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Ben Best, Cryogirl and The American Cryonics Society

Posted: November 7, 2010 at 9:20 am

Ben Best apparently felt the need to defend himself, on the Cold Filter cryonics forum, in regard to the "Cryogirl" scandal. What did he defend himself against? Having sexual Internet exchanges with someone? How many people haven't done that?! With that said, having read the emails, and visited "Cryogirl's" Twitter page and MySpace page, I kind of doubt Ben was being totally honest, about being primarily interested in her intelligence. (I'm not going to provide the link to the emails, which have now been posted on the Internet, but I don't see much intelligent discussion in any of them.)
(*Note that Cryogirl's MySpace page lists her occupation as "American Cryonics Society" and her location as "Cupertino, CA," which is the location of ACS, something I'll probably write more about, in a separate post.)

I've had the "Cryogirl" emails, since July, and it is my understanding Ben Best and the Board of Directors of CI has had them since February. I believe they held a meeting, in which they decided to look the other way, and hope the whole thing would blow over. That would have probably been a good idea, with the intention to follow that up with a thousand "No comments," if Ben's communications with Cryogirl were really the issue, but if you ask me, the REAL issue is CI's protection of the American Cryonics Society (ACS), which is led by Edgar Swank and Jim Yount. This is NOT just a silly sex scandal, it's about the seriously inappropriate, and possibly illegal, activities of two people connected with a California non-profit cryonics organization.

Ben claims not to have been aware of Cryogirl's communications with "the ACS people," (Swank and Yount), but he has been aware of those communications, since February, and he knows there was some serious misbehavior, on the part of Swank and Yount, yet he has done NOTHING to isolate CI from ACS. He writes about "when (Cryogirl) left her husband, apparently with help from ACS people." Cryogirl didn't just leave her husband, she was allegedly avoiding questioning by the police in her home state, regarding allegations of child molestation that her husband claims to have made against her, and I believe Ben knows that.

As for the people on the AntiCult site, or the UK Cryonics Factsheet site, questioning Ben's education, I have come to question that, myself. If he does have the education he claims, he's forgotten an awful lot of the basics. In the Curtis Henderson case, he altered the cryopreservative solutions and used them on Mr. Henderson, without testing them first, (something I don't believe any reputable chemist, or pharmacist, would think of doing), and the result was disastrous.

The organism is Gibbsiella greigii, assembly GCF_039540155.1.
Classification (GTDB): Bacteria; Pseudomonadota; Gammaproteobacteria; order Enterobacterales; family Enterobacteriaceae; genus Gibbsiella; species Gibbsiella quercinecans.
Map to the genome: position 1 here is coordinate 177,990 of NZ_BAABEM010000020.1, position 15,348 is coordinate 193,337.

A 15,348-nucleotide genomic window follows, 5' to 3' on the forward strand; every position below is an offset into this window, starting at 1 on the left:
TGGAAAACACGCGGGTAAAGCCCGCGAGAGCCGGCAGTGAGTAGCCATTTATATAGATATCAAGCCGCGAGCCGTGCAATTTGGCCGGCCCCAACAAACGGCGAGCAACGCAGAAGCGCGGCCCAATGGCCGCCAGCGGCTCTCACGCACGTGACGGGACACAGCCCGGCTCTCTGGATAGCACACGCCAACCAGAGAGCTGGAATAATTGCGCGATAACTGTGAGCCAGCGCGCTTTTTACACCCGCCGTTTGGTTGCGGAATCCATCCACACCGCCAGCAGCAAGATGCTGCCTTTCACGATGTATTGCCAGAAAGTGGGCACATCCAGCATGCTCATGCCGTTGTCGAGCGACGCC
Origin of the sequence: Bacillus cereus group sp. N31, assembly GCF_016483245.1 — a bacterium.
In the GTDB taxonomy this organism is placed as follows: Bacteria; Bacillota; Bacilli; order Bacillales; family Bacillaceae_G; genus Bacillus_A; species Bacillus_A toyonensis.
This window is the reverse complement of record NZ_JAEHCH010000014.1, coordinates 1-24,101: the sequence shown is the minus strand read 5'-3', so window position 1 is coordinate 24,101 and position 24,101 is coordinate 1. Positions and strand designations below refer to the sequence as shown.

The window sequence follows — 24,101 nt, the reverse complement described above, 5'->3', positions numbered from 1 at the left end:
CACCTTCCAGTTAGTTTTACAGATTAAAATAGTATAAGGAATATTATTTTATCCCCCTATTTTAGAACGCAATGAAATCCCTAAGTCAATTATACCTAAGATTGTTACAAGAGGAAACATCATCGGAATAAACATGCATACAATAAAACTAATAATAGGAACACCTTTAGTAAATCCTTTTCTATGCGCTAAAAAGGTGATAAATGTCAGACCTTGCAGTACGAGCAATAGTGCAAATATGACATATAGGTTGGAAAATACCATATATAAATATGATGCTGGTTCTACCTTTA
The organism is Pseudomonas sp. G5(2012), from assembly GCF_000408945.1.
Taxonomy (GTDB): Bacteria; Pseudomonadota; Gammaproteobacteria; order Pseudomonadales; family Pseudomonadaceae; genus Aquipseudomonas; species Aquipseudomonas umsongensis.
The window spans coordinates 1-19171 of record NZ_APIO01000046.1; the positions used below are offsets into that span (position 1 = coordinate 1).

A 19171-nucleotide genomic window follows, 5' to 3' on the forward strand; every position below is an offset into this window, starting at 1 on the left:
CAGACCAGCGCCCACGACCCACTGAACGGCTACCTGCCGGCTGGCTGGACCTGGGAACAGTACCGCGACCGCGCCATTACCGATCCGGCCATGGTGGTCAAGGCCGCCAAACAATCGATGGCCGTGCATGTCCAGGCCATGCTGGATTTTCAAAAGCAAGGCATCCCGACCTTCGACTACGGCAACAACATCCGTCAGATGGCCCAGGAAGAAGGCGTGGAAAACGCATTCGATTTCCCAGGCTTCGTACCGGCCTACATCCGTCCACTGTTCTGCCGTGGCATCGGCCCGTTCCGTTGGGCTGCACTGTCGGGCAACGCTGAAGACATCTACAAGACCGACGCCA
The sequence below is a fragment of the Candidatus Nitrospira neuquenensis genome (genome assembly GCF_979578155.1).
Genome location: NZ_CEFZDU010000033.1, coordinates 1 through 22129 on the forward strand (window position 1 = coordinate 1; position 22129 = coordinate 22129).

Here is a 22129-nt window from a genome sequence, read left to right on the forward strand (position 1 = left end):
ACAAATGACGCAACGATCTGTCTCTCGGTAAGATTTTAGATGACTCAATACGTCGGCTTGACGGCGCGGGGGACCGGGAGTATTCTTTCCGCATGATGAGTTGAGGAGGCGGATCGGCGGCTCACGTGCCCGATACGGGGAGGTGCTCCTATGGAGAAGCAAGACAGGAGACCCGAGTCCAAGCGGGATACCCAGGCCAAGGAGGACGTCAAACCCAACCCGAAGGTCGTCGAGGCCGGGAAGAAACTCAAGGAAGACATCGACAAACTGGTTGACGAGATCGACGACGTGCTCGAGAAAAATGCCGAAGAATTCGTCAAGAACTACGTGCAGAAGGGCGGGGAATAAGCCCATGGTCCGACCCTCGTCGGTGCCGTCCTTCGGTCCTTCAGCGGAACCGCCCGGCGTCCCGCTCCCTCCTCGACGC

Ben writes: "Perfusion was then attempted with the milky 70% VM?1 solution, (his untested, modified solution), but the filter immediately became clogged. The milky color had been due to PEG that had come out of solution to form tiny particles that were too small to precipitate..."
I don't know where Ben went to school, but where I went to school, solids (particles) that form in solution, (no matter how tiny), ARE precipitates.

He goes on..."But the tiny particles were too large to pass through the filter. Fortunately, the particles clogged the 40 micron filter rather than plugging the capillaries of the patient."
That's nonsense. Ben is just pretending that what he didn't see didn't hurt Mr. Henderson. He doesn't have a clue as to how many particles, passed through that filter. The pore size of that filter is 40 microns, (nearly six times the size of a red blood cell). He's just attempting to reassure himself, and everyone else, that his REALLY INSANE decision to modify a solution, during a case, didn't cause any harm. http://www.cryonics.org/reports/CI95.html

Ben may very well have all the college degrees he takes credit for, but it's my experience in working with him, that he sometimes struggles with very simple concepts that anyone with degrees in physics and chemistry should intuitively grasp.

As for his income, about which he writes: "...the truth is that I made $30,050 last year, plus a medical and dental plan, but no pension." Does that include the fair market value of his living quarters, utilities, and other taxable benefits Ben receives from CI? Or the trips he took to Great Britain, Florida, Arizona and Japan? Ben's compensation isn't as measly as he makes it out to be.

As for Ben's self-described "monkhood," is that a requirement, for a leadership position at CI? Did anyone ask Ben Best to sacrifice having a personal life, in exchange for his position at CI? Maybe "normalcy" and "common sense" would be better requirements, as such traits would certainly assist in marketing cryonics.

Recommendation and review posted by G. Smith